• Allen Hainline says:

      The nature of a deductive argument is that the conclusion is implicit in the premises, waiting to be made explicit by the rules of logical inference. The Kalam is not a circular argument as the truth of the premises is argued for independently from the conclusion.

  3. Robert says:

    “The quantum theory of gravity has opened up a new possibility, in which there would be no boundary to space-time… The universe would be completely self-contained and not affected by anything outside itself. It would be neither created or destroyed, It would just be… – Stephen Hawking

    In other words POOF.

  4. Martin says:

    How can a being be timeless, spaceless and immaterial, and yet exist? And not only exist, but be enormously powerful?

    What is this power? What is IT made of? What is its source? Mustn’t it be immaterial as well? How can something without any material properties whatsoever yet HAVE power, or BE powerful? How can it be the physical cause of anything?

    • Allen Hainline says:

      I understand how these properties can seem implausible to someone who believes in the naturalistic worldview but note that we get these properties for the transcendent cause of the universe by deduction. If it seems contradictory to the assumptions of naturalism that is because it is! This argument I think is a defeater for naturalism.

      You really get some of these non-physical properties that theists have always claimed God possesses. We have evidence of a non-physical cause of the universe so why deny that this is possible?

      • Martin says:

        Yes, these properties certainly seem implausible from a naturalistic perspective, but they seem equally implausible from any perspective, do they not?

        You say that these properties are deduced, but how are they deduced?

        You say that you have evidence of a non-physical cause of the universe. What is this evidence? Isn’t being powerful a physical quality?

        Is it not an oxymoron to speak of “non-physical properties”?

        • Allen Hainline says:

          > You say that these properties are deduced, but how are they deduced?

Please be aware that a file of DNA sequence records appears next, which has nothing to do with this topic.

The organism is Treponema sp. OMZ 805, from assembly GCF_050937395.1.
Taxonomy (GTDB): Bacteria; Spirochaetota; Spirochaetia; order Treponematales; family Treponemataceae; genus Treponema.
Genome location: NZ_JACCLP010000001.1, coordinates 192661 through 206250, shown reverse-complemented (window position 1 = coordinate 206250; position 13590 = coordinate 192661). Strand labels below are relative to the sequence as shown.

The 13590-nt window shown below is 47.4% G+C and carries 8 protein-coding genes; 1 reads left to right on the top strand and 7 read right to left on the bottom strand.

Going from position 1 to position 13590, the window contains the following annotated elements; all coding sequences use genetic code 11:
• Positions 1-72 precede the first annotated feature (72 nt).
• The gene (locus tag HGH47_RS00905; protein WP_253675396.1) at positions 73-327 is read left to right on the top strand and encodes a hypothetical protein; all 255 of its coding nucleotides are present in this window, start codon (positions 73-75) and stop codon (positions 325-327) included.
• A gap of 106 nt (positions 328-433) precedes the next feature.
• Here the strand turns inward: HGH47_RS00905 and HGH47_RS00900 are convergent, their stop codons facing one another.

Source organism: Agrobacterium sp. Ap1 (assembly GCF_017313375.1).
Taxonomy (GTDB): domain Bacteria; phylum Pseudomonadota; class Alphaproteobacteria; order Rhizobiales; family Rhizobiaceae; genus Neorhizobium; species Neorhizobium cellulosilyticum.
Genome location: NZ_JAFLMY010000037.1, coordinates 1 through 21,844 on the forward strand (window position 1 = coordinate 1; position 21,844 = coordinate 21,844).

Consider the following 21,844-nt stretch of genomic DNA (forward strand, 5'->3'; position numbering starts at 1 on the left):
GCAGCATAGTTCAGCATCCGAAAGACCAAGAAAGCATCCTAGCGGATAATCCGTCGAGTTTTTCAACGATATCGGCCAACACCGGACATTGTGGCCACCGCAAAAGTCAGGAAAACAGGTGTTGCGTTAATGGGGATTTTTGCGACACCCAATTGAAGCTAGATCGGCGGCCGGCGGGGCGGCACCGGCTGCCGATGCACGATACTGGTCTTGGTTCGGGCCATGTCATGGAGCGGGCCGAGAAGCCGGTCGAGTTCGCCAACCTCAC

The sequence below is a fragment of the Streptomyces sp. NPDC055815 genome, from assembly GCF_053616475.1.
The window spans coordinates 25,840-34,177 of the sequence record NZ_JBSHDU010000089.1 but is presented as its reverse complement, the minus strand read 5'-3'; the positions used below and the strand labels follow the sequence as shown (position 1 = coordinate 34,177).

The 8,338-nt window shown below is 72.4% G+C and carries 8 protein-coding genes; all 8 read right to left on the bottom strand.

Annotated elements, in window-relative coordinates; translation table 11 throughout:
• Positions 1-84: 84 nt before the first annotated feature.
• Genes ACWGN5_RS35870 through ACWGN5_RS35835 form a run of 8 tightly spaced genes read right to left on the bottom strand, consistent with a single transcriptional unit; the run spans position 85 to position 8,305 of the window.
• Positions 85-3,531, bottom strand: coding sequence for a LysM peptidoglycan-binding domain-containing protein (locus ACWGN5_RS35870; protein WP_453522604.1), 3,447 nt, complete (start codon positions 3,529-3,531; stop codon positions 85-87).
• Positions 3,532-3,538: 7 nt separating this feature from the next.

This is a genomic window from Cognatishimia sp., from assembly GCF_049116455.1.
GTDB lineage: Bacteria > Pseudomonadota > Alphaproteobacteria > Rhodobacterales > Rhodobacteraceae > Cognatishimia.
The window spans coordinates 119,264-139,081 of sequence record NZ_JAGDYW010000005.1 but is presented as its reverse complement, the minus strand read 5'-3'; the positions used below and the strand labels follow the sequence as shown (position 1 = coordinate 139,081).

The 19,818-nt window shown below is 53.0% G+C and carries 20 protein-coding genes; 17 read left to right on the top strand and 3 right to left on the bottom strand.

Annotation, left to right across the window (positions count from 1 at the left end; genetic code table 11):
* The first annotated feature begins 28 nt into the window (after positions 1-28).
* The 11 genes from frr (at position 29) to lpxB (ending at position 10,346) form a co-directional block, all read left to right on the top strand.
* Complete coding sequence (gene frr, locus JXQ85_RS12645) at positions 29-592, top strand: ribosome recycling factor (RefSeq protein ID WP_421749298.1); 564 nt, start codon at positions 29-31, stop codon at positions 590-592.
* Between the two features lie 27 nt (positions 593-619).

The cause bringing about all of matter cannot itself be composed of matter else that cause would not have brought about all of matter. The same type of reasoning applies to space and time.

          > You say that you have evidence of a non-physical cause of the universe. What is this evidence? Isn’t being powerful a physical quality?
          I’m arguing that a beginning to the Universe (everything that is physical) is evidence of a non-physical cause. I mentioned only some of the evidence that the Universe could not be eternal such as the remnant cosmic microwave background radiation. I referenced very solid theoretical reasons that all of spacetime had a beginning – e.g. the Borde-Guth-Vilenkin theorem. I could also cite more recent work by Aron Wall that bolsters this case.:

          > Is it not an oxymoron to speak of “non-physical properties”?
          It would seem like it if you hold the worldview of naturalism/materialism. It would, however, be question-begging to just assume that there can’t be non-physical properties when confronted with arguments and evidence to the contrary. Many philosophers of mind, even non-religious ones, think that mental properties are non-physical. I plan to make a case for that much later in this blog series.

  5. Ed Vaessen says:

    “1.Whatever begins to exist has a cause.”

    For the sake of discussion it would be good if an example can be given.
    Does ‘begins to exist’ refer, for example, to a car that begins to exist by rearranging atoms that are already there?


Trackbacks & Pingbacks

  1. […] Borde-Vilenkin-Guth theorem that I referenced in the previous blog indicates that spacetime cannot be extended into the infinite past. QM operates within spacetime so […]

Leave a Reply

Want to join the discussion?
Feel free to contribute!

Leave a Reply

Your email address will not be published. Required fields are marked *